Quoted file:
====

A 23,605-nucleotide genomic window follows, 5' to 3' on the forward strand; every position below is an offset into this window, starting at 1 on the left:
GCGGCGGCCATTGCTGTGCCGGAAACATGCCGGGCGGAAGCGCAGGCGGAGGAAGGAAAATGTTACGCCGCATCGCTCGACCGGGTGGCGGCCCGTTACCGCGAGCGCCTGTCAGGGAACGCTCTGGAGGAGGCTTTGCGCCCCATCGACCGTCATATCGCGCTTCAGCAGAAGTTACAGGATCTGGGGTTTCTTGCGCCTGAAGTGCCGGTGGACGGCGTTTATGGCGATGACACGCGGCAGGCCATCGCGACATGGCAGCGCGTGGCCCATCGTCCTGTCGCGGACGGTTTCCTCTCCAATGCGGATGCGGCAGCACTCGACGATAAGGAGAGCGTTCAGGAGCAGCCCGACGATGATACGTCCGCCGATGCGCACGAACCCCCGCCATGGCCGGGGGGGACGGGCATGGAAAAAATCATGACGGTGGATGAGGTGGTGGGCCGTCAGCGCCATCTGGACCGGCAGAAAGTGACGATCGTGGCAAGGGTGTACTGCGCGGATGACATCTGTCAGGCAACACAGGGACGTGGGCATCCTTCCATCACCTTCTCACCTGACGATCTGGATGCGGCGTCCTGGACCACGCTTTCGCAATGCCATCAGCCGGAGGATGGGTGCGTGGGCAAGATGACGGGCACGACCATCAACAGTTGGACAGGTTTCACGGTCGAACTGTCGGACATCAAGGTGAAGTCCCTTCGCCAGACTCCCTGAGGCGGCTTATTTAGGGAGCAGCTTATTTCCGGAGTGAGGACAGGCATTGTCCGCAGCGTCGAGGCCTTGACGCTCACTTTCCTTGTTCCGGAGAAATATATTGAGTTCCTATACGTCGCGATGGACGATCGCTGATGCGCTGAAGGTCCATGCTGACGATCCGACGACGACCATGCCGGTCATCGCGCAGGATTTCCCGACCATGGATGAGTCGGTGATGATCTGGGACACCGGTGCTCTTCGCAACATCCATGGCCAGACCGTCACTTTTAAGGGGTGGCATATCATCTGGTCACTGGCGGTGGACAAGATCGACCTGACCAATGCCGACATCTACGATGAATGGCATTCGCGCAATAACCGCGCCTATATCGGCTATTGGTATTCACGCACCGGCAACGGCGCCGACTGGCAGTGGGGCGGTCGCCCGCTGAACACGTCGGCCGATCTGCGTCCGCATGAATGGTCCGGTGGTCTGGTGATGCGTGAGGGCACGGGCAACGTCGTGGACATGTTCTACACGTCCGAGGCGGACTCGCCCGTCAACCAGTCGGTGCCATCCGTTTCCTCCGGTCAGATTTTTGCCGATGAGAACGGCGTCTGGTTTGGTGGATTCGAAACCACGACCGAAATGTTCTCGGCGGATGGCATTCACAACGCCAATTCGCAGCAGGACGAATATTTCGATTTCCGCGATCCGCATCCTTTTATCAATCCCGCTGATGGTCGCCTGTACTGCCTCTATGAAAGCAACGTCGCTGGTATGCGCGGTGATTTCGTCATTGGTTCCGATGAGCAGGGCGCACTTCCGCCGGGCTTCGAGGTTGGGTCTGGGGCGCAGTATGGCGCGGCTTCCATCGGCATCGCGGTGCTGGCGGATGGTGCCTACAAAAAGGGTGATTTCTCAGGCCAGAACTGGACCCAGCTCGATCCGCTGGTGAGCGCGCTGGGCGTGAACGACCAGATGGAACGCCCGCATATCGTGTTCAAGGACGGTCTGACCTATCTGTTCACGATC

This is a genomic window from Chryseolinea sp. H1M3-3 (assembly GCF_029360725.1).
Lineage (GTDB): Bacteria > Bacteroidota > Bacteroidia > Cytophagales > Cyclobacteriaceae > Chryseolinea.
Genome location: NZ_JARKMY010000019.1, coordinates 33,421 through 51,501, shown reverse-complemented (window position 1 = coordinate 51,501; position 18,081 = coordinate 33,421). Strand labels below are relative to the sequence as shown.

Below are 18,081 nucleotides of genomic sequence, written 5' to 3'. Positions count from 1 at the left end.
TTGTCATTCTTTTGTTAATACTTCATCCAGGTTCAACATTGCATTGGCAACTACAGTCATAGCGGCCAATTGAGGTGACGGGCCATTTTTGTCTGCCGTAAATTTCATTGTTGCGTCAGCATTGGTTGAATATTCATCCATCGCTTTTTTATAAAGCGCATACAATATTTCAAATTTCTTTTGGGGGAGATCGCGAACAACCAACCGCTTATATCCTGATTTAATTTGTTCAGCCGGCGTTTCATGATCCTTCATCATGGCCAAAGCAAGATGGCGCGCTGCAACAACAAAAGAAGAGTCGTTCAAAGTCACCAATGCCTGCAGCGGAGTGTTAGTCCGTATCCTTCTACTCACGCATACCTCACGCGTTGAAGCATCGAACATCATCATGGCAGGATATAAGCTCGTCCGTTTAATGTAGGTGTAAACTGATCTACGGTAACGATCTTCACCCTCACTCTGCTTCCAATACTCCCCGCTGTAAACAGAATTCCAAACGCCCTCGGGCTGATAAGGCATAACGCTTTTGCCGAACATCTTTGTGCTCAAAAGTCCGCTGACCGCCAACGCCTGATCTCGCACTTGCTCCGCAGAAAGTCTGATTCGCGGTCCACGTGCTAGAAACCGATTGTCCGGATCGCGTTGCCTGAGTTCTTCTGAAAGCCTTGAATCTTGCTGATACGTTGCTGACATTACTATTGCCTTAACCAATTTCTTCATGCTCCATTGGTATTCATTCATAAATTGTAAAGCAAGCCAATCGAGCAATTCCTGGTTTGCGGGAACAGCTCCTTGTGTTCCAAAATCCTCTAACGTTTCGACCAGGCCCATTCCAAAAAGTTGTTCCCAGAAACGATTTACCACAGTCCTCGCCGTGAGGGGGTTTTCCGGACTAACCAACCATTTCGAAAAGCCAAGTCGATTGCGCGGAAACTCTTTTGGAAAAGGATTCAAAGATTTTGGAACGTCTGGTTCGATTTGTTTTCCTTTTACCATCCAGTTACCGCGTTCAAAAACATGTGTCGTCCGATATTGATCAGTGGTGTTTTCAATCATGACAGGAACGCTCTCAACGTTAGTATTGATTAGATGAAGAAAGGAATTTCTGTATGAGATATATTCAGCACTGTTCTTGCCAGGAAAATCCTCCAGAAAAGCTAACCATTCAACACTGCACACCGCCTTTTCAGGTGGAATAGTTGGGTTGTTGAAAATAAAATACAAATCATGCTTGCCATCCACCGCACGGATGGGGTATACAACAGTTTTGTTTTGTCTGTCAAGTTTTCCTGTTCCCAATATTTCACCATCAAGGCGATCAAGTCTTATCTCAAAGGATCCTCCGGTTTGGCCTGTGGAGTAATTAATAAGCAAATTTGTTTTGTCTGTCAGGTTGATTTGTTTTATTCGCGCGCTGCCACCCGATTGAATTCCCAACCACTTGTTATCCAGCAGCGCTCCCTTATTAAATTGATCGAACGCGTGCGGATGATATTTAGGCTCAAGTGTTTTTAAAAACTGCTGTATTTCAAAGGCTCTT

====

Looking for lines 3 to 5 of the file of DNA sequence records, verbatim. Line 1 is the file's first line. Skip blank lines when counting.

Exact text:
This is a genomic window from Chryseolinea sp. H1M3-3 (assembly GCF_029360725.1).
Lineage (GTDB): Bacteria > Bacteroidota > Bacteroidia > Cytophagales > Cyclobacteriaceae > Chryseolinea.
Genome location: NZ_JARKMY010000019.1, coordinates 33,421 through 51,501, shown reverse-complemented (window position 1 = coordinate 51,501; position 18,081 = coordinate 33,421). Strand labels below are relative to the sequence as shown.